An Evaluative Study of English Communication Skills Textbooks at the University of Jordan from a Functional Perspective

| June 18, 2012
An Evaluative Study of English Communication Skills Textbooks at the University of Jordan from a Functional Perspective

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Khadijeh Othman Hamidi
Faculty of Graduate Studies
The University of Jordan

This Thesis was Submitted in Partial Fulfillment of the Requirement
for the Master’s Degree of Education in TEFL


Dr. Nayel Darweesh Al-Sharah

The present study is an attempt to investigate the functionality of the ECS textbooks within the framework of SFL. Hence, it consists of two parts: the first part was concerned with finding out the degree of this functionality as perceived by the ECS instructors in the UJLC and the UJ undergraduate students, while the second part was concerned with exploring how the aspects of functionality were distributed in the ECS textbooks.

Two rating scales were devised on the basis of Butt et al.’s model for the purpose of measuring the functionality of the textbooks. The analysis of the two textbooks was based on Butt et. al’s framework of context analysis which begins basically with the lexicogrammatical analysis of the texts to describe the experiential, interpersonal, and textual meanings/functions of the text. The corpus of the analysis consisted of all the texts in the textbooks (listening, reading, speaking and writing activities). Each textbook contains 14 units with 14 reading and listening texts together with speaking and writing activities.
The findings of the study revealed that the ECS instructors and students believed that the textbooks are moderately functional. The analysis of the textbooks showed that there was no balance in the distribution of most functional aspects in the ECS textbooks as revealed by the analysis of the lexicogrammar on the three levels of meanings: the experiential, the interpersonal and the textual and the contextual description of the three elements of situation: field, tenor and mode.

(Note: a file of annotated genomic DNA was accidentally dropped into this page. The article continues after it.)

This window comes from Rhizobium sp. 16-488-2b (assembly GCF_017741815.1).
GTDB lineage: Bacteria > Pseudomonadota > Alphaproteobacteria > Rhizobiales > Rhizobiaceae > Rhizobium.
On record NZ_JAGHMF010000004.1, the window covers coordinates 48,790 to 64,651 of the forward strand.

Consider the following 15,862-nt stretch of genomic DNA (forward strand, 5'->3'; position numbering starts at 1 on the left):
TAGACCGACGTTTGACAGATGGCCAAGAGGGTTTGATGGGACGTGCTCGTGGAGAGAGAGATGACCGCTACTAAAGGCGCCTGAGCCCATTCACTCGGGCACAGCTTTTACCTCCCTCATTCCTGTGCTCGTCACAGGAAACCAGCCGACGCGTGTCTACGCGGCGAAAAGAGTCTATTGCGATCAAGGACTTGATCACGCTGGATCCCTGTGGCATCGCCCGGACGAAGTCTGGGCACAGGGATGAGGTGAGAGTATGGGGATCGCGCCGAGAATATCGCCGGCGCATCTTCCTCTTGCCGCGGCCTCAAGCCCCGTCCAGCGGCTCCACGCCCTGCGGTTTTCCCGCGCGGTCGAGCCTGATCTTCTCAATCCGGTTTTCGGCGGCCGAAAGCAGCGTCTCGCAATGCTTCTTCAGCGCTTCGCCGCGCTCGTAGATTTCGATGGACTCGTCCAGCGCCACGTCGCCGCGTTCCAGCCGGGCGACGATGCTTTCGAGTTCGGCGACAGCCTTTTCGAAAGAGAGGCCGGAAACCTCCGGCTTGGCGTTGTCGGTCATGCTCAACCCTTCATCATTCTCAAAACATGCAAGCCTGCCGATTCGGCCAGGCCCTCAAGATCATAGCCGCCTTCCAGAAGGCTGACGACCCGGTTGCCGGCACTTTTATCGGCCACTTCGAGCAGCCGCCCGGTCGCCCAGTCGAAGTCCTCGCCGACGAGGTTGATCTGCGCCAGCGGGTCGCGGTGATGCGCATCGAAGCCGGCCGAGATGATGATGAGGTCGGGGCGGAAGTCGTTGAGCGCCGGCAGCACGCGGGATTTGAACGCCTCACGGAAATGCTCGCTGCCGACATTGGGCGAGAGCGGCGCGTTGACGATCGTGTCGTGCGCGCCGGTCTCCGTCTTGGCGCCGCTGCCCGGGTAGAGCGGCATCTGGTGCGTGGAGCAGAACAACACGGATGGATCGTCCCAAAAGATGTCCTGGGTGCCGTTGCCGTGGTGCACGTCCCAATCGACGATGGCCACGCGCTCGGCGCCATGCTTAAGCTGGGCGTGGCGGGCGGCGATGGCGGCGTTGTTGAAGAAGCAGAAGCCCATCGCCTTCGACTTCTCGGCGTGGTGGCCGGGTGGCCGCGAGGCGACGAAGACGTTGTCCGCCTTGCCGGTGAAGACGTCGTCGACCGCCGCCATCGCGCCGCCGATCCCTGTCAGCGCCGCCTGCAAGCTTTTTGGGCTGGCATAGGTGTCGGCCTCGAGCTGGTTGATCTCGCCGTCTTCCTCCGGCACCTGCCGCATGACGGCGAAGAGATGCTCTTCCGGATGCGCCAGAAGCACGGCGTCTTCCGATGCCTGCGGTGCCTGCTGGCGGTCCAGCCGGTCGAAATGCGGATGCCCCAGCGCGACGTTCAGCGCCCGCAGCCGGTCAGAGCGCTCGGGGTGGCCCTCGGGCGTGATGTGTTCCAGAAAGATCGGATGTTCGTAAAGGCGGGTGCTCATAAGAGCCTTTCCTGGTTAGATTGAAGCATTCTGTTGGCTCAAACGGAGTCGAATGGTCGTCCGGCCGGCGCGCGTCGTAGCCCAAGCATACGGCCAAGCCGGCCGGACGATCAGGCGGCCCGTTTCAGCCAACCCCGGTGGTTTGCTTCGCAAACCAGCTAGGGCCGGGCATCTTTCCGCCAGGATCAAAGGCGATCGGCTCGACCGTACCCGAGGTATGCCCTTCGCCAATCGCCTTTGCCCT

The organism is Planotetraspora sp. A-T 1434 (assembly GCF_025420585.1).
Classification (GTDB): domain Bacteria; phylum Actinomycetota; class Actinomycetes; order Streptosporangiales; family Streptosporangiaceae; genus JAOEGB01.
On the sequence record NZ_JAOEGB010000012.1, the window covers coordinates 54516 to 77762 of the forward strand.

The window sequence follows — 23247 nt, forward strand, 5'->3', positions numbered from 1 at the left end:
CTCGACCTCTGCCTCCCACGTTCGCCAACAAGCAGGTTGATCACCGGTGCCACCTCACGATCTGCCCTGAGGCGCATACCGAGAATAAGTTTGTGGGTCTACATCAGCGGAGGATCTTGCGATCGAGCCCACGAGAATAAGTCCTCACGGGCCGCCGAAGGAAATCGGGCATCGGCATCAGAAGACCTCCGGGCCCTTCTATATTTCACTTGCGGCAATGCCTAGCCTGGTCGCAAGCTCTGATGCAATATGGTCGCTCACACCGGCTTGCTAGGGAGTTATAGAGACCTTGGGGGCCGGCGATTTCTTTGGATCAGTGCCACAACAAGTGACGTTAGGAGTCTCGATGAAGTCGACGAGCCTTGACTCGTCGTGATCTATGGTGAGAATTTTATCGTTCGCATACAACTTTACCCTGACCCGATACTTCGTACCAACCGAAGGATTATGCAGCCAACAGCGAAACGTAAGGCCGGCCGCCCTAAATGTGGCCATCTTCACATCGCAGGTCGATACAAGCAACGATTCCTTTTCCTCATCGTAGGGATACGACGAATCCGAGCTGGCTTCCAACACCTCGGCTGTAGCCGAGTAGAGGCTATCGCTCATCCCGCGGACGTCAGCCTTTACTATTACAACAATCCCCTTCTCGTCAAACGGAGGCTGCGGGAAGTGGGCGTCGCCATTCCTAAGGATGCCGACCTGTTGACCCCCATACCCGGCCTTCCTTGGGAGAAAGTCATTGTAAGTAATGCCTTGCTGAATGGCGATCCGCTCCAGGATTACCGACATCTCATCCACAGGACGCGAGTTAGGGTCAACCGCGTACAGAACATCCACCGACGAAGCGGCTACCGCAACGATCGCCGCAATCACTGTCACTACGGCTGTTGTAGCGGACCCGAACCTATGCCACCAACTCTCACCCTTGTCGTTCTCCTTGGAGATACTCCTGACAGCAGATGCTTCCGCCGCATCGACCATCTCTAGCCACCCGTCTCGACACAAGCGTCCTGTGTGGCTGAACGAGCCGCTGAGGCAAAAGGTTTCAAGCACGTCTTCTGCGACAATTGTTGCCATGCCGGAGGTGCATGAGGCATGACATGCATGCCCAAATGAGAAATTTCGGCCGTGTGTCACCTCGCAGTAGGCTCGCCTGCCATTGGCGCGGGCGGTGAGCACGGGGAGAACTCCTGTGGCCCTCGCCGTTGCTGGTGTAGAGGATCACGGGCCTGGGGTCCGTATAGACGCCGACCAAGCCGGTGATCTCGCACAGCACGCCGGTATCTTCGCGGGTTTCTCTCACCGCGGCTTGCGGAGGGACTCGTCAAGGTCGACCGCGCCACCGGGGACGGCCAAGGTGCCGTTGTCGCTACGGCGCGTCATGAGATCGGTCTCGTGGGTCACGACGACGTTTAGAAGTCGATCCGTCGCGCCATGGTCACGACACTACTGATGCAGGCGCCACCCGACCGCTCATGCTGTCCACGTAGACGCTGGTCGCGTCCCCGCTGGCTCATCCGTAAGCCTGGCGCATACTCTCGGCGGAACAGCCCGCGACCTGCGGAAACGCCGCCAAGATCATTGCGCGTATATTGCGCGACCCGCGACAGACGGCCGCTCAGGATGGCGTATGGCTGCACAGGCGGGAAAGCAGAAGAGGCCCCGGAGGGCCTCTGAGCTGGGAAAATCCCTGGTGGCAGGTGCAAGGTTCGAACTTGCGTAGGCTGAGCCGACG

It was concluded that there was no congruity between the findings of the lexicogrammatical analysis and contextual description which indicated, generally speaking, a relatively low estimation of functionality on the one hand, and the instructors’ and the students’ perceptions of the ECS textbooks functionality on the other. This suggests that the instructors were not familiar with the functional approach to language as there were no in- service training programs in the UJLC. However, there was a considerable congruity between the instructors’ and the students’ responses to the rating scales regarding the functionality of the ECS textbooks. It was recommended that future research gives more priority to the analysis based on the SFL framework as an effective objective instrument for collecting data and evaluating EFL textbooks.


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Category: Thesis